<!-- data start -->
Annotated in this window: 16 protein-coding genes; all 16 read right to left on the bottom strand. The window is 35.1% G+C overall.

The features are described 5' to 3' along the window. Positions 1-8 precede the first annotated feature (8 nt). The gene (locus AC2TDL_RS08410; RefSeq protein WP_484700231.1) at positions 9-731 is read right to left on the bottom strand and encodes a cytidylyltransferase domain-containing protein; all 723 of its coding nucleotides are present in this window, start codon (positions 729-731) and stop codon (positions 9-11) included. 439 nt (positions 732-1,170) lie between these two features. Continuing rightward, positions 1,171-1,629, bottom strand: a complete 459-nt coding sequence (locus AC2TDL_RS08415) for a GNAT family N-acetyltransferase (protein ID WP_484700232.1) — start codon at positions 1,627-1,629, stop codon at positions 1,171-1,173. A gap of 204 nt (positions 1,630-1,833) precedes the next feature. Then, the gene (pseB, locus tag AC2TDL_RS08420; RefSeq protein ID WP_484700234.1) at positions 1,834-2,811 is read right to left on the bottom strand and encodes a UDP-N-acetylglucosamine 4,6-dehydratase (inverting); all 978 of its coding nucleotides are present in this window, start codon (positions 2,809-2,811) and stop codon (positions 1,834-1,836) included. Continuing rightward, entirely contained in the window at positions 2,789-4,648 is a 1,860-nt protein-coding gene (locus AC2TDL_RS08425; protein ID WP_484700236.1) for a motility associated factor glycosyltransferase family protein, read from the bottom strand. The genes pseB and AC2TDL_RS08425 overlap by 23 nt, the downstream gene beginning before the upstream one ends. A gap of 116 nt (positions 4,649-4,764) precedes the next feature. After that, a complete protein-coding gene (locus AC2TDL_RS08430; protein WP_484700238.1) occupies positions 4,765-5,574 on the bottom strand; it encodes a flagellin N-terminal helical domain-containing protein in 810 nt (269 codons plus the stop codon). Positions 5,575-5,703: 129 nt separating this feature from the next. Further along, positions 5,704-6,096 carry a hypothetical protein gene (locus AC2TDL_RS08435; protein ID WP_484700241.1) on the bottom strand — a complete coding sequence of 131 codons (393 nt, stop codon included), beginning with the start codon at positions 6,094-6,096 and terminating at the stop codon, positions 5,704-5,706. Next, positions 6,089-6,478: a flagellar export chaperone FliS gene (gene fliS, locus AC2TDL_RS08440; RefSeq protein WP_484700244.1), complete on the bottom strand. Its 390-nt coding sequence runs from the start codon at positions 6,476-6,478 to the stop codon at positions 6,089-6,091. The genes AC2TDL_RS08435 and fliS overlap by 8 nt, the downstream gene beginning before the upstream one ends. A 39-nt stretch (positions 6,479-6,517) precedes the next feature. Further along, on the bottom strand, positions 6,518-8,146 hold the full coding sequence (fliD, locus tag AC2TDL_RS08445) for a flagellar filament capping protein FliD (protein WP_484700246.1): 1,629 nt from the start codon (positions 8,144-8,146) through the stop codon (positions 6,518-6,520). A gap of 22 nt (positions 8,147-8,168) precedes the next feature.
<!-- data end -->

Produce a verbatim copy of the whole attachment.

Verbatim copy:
Annotated in this window: 16 protein-coding genes; all 16 read right to left on the bottom strand. The window is 35.1% G+C overall.

The features are described 5' to 3' along the window. Positions 1-8 precede the first annotated feature (8 nt). The gene (locus AC2TDL_RS08410; RefSeq protein WP_484700231.1) at positions 9-731 is read right to left on the bottom strand and encodes a cytidylyltransferase domain-containing protein; all 723 of its coding nucleotides are present in this window, start codon (positions 729-731) and stop codon (positions 9-11) included. 439 nt (positions 732-1,170) lie between these two features. Continuing rightward, positions 1,171-1,629, bottom strand: a complete 459-nt coding sequence (locus AC2TDL_RS08415) for a GNAT family N-acetyltransferase (protein ID WP_484700232.1) — start codon at positions 1,627-1,629, stop codon at positions 1,171-1,173. A gap of 204 nt (positions 1,630-1,833) precedes the next feature. Then, the gene (pseB, locus tag AC2TDL_RS08420; RefSeq protein ID WP_484700234.1) at positions 1,834-2,811 is read right to left on the bottom strand and encodes a UDP-N-acetylglucosamine 4,6-dehydratase (inverting); all 978 of its coding nucleotides are present in this window, start codon (positions 2,809-2,811) and stop codon (positions 1,834-1,836) included. Continuing rightward, entirely contained in the window at positions 2,789-4,648 is a 1,860-nt protein-coding gene (locus AC2TDL_RS08425; protein ID WP_484700236.1) for a motility associated factor glycosyltransferase family protein, read from the bottom strand. The genes pseB and AC2TDL_RS08425 overlap by 23 nt, the downstream gene beginning before the upstream one ends. A gap of 116 nt (positions 4,649-4,764) precedes the next feature. After that, a complete protein-coding gene (locus AC2TDL_RS08430; protein WP_484700238.1) occupies positions 4,765-5,574 on the bottom strand; it encodes a flagellin N-terminal helical domain-containing protein in 810 nt (269 codons plus the stop codon). Positions 5,575-5,703: 129 nt separating this feature from the next. Further along, positions 5,704-6,096 carry a hypothetical protein gene (locus AC2TDL_RS08435; protein ID WP_484700241.1) on the bottom strand — a complete coding sequence of 131 codons (393 nt, stop codon included), beginning with the start codon at positions 6,094-6,096 and terminating at the stop codon, positions 5,704-5,706. Next, positions 6,089-6,478: a flagellar export chaperone FliS gene (gene fliS, locus AC2TDL_RS08440; RefSeq protein WP_484700244.1), complete on the bottom strand. Its 390-nt coding sequence runs from the start codon at positions 6,476-6,478 to the stop codon at positions 6,089-6,091. The genes AC2TDL_RS08435 and fliS overlap by 8 nt, the downstream gene beginning before the upstream one ends. A 39-nt stretch (positions 6,479-6,517) precedes the next feature. Further along, on the bottom strand, positions 6,518-8,146 hold the full coding sequence (fliD, locus tag AC2TDL_RS08445) for a flagellar filament capping protein FliD (protein WP_484700246.1): 1,629 nt from the start codon (positions 8,144-8,146) through the stop codon (positions 6,518-6,520). A gap of 22 nt (positions 8,147-8,168) precedes the next feature.